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Mapping the Heavens – Then & Now

Finding Figures in the Sky

Astronomers in times past noticed that the entire body of stars appeared to be moving in an orderly way despite the fact that stars go along the sky from east to west, they didn’t change their positions in connection to each other. In other words, each night the same specific groupings of stars were visible. Since man wanted to bring some order to those countless points of light, he connected stars into groups. With a little imagination, these groups resembled animals, people, or inanimate objects. In this way the practice of regarding set configurations of stars as constellations came about.

Some of the constellations we know today were first described in ancient Babylon. Among these are the 12 constellations representing the signs of the zodiac. These played—and still play—an important role in astrology. The names of many of the constellations that we know today are from Greek mythology. Names like Cepheus, Cassiopeia, Andromeda, and Hercules can still be found on modern-day star charts.


Star Charts from the Past

About 150 C.E., the Greek astronomer Ptolemy created a summary of the astronomical knowledge of his time. This summary, entitled Almagest contains a list of 48 constellations. Charts and atlases of the sky that were made in the centuries after Ptolemy usually featured the same 48 constellations. In fact, until about the 16th century, the number of constellations did not change. Later, 40 other constellations were added. In 1922 the International Astronomical Union officially adopted the list of these 88 constellations.

Besides constellations, Ptolemy’s publication includes a list of more than a thousand stars, with information about their brightness and their position in the sky. Why, however, are most ancient constellations located in the northern sky? That is because the practice of regarding certain groups of stars as constellations originated in the Mediterranean area, where the northern sky is visible. Only later, when man began to explore the southern sky, were new constellations identified. Some of these newer constellations have names such as Chemical Furnace, Pendulum Clock, Microscope, and Telescope.


“The Christian Starry Sky”

In 1627, German scholar Julius Schiller published a star atlas with the title Coelum Stellatum Christianum (The Christian Starry Sky). He felt that the time had come to depaganize the sky. Thus, he set out to remove the pagan figures from the sky and replace them with figures from the Bible. The book The Mapping of the Heavens explains that he designated “the northern heavens to the New Testament and the southern to the Old Testament.” “The southern hemisphere was changed into a parade of Old Testament subjects—Job takes the place of the Indian and the Peacock, the Centaur is changed into Abraham and Isaac.” In the Northern Hemisphere, “Cassiopeia becomes Mary Magdalen, Perseus St Paul, while the twelve Zodiac signs are conveniently replaced by the twelve apostles.”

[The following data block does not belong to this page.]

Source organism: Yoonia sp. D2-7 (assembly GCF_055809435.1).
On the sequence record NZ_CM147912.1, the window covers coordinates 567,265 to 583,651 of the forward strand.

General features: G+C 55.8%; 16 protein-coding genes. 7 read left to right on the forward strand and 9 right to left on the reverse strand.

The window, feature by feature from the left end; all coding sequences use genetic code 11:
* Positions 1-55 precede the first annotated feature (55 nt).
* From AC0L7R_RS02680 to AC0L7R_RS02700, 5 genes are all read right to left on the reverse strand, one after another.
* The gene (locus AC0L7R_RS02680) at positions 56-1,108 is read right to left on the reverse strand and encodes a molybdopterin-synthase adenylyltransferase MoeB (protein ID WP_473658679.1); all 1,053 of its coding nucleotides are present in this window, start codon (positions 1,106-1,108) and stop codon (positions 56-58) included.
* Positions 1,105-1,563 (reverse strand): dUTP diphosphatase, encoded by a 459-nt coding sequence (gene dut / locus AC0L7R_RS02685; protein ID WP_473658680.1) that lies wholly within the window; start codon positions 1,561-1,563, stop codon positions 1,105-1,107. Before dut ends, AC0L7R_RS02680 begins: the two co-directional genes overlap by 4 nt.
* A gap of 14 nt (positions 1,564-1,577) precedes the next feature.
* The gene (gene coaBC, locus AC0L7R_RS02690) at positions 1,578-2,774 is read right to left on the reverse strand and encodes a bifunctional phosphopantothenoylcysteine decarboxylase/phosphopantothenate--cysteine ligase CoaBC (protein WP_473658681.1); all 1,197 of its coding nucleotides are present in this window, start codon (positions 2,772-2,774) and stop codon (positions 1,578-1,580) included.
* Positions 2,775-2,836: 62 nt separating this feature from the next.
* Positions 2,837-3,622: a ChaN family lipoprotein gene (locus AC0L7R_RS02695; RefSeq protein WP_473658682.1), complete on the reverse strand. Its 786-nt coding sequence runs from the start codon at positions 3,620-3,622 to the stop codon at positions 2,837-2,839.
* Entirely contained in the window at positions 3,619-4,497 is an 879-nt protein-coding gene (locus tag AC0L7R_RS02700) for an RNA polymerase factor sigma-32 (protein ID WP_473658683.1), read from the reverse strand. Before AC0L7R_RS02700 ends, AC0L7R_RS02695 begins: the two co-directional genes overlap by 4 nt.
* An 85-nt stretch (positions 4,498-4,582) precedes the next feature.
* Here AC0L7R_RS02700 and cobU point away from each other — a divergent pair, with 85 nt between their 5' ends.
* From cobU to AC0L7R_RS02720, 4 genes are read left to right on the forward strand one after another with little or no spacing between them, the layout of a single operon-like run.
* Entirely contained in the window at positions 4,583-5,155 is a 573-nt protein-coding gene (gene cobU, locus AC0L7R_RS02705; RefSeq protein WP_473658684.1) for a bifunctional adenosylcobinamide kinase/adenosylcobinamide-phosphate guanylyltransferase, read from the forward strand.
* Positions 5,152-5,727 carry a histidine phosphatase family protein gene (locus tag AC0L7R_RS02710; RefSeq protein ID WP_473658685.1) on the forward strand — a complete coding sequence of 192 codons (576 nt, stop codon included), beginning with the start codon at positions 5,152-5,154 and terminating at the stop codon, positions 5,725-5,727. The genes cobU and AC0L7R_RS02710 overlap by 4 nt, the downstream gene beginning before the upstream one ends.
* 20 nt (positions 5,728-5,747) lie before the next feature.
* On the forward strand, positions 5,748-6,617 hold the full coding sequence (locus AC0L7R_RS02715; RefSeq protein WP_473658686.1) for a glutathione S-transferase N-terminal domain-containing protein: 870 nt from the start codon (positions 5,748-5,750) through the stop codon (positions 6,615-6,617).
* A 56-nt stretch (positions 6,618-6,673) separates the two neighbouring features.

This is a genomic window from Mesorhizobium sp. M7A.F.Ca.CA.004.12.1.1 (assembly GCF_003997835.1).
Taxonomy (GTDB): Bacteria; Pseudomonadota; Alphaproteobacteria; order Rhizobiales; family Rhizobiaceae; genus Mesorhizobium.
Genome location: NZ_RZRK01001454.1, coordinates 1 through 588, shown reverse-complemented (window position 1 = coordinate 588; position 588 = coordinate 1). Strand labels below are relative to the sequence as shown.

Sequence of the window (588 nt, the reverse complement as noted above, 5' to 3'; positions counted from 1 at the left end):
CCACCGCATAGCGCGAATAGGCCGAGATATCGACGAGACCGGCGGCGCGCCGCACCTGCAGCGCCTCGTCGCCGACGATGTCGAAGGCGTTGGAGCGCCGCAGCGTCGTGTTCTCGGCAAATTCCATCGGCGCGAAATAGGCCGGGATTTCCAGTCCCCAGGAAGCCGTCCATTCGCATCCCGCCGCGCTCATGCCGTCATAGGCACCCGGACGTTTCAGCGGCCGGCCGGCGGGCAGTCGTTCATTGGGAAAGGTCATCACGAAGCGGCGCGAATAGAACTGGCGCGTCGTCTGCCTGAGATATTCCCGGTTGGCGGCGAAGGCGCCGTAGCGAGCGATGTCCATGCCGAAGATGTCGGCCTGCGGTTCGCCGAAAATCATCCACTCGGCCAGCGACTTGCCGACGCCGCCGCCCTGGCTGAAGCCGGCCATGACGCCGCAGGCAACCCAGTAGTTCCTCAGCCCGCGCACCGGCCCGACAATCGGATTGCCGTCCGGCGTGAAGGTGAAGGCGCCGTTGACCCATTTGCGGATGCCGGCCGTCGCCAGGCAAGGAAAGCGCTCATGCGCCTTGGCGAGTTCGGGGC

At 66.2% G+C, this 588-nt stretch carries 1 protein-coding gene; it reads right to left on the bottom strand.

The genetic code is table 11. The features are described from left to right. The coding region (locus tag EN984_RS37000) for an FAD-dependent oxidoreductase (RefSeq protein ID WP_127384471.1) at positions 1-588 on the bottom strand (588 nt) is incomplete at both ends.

Only one small constellation survived this cleanup. That was Columba (Dove), which supposedly represented the dove that Noah sent out to find dry land.

Maps in Transition

In time, the appearance of star charts changed. In the 17th century, after the invention of the telescope, a need arose for charts that gave more precise positions of the stars. Also, the elaborate decorations that cluttered earlier charts became less prominent and eventually disappeared. Today, most star atlases contain only stars, star clusters, nebulas, galaxies, and other objects of interest to the observer of the night sky.

Amidst the 19th century, catalogs that were more comprehensive began to be made. One of the pioneers in this field was German astronomer Friedrich Wilhelm Argelander. Together with a number of assistants, he began the huge undertaking of making a catalog of the stars in the northern sky. With a telescope, they located about 325,000 stars and measured the position and the degree of brightness of each of them. Since the observatory in which they worked was located in the German city of Bonn, the catalog became known as the Bonner Durchmusterung (Bonn Overall Survey), published in 1863. After Argelander’s death, his work was continued by one of his assistants who mapped the stars of the southern sky and published his work as the Südliche Bonner Durchmusterung (Bonn Southern Overall Survey).


Today and Tomorrow

The work of Argelander and his successors was followed by even better catalogs. However, in more recent years, after the arrival of space telescopes, unheard-of mapmaking feats became possible. With the help of the Hubble Space Telescope, astronomers have now compiled a catalog that contains approximately 15 million stars!

A recent development in the mapping of the heavens is the publishing of two new catalogs by the European Space Agency. These are based on observations made with the space telescope of the Hipparcos satellite. Based on these catalogs, new printed star atlases have been created. One is a comprehensive atlas in three volumes called the Millennium Star Atlas.

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